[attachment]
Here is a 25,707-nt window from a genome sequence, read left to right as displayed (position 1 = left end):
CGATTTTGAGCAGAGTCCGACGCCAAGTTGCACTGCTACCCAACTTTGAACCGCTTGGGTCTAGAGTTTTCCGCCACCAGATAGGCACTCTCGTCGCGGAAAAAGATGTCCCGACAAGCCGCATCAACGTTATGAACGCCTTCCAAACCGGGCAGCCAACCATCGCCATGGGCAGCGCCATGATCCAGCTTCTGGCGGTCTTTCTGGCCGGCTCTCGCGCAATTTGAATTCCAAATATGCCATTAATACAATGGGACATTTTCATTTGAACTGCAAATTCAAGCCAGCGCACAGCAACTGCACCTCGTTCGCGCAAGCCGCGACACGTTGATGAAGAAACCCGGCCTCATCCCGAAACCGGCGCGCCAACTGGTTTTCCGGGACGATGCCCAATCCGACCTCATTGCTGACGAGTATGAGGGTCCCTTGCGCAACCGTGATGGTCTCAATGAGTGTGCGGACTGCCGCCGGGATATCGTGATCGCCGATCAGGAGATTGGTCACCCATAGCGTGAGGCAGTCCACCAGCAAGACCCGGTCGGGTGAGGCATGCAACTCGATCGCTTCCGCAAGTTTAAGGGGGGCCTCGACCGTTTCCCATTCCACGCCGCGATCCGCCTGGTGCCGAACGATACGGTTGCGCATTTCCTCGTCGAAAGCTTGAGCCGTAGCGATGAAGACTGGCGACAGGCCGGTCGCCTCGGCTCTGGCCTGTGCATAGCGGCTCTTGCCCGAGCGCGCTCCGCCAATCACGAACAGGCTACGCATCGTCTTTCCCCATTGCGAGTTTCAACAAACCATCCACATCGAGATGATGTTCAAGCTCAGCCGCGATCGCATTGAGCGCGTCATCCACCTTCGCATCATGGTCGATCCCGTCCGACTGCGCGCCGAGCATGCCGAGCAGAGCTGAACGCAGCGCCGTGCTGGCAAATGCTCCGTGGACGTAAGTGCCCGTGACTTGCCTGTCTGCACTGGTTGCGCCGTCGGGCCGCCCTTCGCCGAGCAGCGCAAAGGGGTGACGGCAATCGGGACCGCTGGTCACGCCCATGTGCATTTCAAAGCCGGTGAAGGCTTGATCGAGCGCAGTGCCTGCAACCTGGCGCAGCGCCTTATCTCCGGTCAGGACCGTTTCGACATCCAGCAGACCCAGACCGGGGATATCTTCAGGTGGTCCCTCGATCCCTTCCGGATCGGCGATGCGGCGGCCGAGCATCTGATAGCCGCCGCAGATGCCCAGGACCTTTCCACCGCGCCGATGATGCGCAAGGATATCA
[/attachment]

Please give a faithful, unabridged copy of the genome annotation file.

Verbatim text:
Here is a 25,707-nt window from a genome sequence, read left to right as displayed (position 1 = left end):
CGATTTTGAGCAGAGTCCGACGCCAAGTTGCACTGCTACCCAACTTTGAACCGCTTGGGTCTAGAGTTTTCCGCCACCAGATAGGCACTCTCGTCGCGGAAAAAGATGTCCCGACAAGCCGCATCAACGTTATGAACGCCTTCCAAACCGGGCAGCCAACCATCGCCATGGGCAGCGCCATGATCCAGCTTCTGGCGGTCTTTCTGGCCGGCTCTCGCGCAATTTGAATTCCAAATATGCCATTAATACAATGGGACATTTTCATTTGAACTGCAAATTCAAGCCAGCGCACAGCAACTGCACCTCGTTCGCGCAAGCCGCGACACGTTGATGAAGAAACCCGGCCTCATCCCGAAACCGGCGCGCCAACTGGTTTTCCGGGACGATGCCCAATCCGACCTCATTGCTGACGAGTATGAGGGTCCCTTGCGCAACCGTGATGGTCTCAATGAGTGTGCGGACTGCCGCCGGGATATCGTGATCGCCGATCAGGAGATTGGTCACCCATAGCGTGAGGCAGTCCACCAGCAAGACCCGGTCGGGTGAGGCATGCAACTCGATCGCTTCCGCAAGTTTAAGGGGGGCCTCGACCGTTTCCCATTCCACGCCGCGATCCGCCTGGTGCCGAACGATACGGTTGCGCATTTCCTCGTCGAAAGCTTGAGCCGTAGCGATGAAGACTGGCGACAGGCCGGTCGCCTCGGCTCTGGCCTGTGCATAGCGGCTCTTGCCCGAGCGCGCTCCGCCAATCACGAACAGGCTACGCATCGTCTTTCCCCATTGCGAGTTTCAACAAACCATCCACATCGAGATGATGTTCAAGCTCAGCCGCGATCGCATTGAGCGCGTCATCCACCTTCGCATCATGGTCGATCCCGTCCGACTGCGCGCCGAGCATGCCGAGCAGAGCTGAACGCAGCGCCGTGCTGGCAAATGCTCCGTGGACGTAAGTGCCCGTGACTTGCCTGTCTGCACTGGTTGCGCCGTCGGGCCGCCCTTCGCCGAGCAGCGCAAAGGGGTGACGGCAATCGGGACCGCTGGTCACGCCCATGTGCATTTCAAAGCCGGTGAAGGCTTGATCGAGCGCAGTGCCTGCAACCTGGCGCAGCGCCTTATCTCCGGTCAGGACCGTTTCGACATCCAGCAGACCCAGACCGGGGATATCTTCAGGTGGTCCCTCGATCCCTTCCGGATCGGCGATGCGGCGGCCGAGCATCTGATAGCCGCCGCAGATGCCCAGGACCTTTCCACCGCGCCGATGATGCGCAAGGATATCA